The major factors responsible for the anemia of chronic renal failure are decreased erythropoietin (Ep) production, the presence of inhibitors of erythropoiesis, blood loss, and hemolysis. Ep, which is produced in the kidney, probably exerts its effect on the colony-forming units of the erythrocyte. Ep levels fall with worsening renal function (creatinine clearances in the range of 2-40 ml/min). but they rise to their highest levels in the immediate predialysis period, probably due to severe ischemia of both renal and extrarenal production sites. When patients are begun on hemodialysis, Ep levels fall, and the hematocrit rises. Erythropoietin therapy in the management of anemia of chronic renal failure is potentially a practical application of experimental studies.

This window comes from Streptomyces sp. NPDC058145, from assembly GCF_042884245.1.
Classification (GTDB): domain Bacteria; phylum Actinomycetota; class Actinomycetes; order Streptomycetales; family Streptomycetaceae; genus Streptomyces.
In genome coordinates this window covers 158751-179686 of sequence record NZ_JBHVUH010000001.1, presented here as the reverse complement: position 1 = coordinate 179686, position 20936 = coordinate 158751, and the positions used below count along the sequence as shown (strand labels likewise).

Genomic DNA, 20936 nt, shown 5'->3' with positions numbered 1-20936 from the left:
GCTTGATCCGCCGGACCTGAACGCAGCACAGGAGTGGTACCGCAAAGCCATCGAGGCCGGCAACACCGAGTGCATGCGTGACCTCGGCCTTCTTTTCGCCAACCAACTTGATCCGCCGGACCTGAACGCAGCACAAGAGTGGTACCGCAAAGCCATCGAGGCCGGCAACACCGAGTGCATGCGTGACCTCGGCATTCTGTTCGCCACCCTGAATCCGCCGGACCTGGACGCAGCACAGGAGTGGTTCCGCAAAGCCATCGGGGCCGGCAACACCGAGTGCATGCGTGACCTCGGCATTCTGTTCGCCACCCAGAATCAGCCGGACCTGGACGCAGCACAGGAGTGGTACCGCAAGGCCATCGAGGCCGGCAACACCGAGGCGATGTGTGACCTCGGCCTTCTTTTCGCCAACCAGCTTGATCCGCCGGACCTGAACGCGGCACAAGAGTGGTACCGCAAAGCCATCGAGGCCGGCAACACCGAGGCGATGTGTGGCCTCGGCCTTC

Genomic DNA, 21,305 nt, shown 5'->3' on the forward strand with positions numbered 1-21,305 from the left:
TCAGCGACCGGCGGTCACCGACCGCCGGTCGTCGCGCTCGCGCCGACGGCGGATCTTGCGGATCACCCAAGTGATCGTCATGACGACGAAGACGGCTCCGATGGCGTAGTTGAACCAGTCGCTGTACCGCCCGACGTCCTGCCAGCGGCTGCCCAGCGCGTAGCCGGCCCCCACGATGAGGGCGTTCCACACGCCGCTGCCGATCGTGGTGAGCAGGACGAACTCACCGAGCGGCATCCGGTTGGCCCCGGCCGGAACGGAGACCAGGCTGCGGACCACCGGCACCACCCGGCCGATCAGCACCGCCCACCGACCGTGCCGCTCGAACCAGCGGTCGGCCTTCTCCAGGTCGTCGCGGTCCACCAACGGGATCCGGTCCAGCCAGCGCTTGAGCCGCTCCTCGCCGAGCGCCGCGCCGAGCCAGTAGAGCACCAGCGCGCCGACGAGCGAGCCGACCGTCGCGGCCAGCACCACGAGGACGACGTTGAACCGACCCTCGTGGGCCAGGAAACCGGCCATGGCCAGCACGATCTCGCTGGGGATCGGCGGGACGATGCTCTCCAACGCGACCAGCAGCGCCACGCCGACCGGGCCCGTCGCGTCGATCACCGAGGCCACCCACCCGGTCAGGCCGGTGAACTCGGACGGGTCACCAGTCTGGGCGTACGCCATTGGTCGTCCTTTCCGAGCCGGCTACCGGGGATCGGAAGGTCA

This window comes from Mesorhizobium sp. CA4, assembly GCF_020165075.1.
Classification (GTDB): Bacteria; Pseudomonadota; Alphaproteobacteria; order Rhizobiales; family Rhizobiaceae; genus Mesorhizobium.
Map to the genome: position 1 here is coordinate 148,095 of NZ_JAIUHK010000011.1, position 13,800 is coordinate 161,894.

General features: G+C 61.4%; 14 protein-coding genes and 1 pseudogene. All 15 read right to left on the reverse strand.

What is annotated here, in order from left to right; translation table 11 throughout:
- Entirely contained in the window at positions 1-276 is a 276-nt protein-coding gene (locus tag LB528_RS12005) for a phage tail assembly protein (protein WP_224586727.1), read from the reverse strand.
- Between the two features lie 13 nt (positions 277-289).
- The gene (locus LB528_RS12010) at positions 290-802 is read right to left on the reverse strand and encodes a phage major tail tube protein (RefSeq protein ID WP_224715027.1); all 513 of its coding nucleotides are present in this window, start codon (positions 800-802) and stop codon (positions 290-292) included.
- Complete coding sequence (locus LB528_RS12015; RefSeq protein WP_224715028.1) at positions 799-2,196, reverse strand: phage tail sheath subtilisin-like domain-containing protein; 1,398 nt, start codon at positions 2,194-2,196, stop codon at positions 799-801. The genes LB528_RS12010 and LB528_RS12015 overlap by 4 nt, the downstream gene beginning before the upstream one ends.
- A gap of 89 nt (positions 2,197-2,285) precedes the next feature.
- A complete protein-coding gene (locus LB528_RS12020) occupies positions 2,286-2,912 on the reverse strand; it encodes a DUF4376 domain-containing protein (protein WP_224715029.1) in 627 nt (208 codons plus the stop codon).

Krane, N. Kevin
"The Role of Erythropoietin in the Anemia of Chronic Renal Failure,"
Henry Ford Hospital Medical Journal
: Vol. 31
Available at: https://scholarlycommons.henryford.com/hfhmedjournal/vol31/iss3/13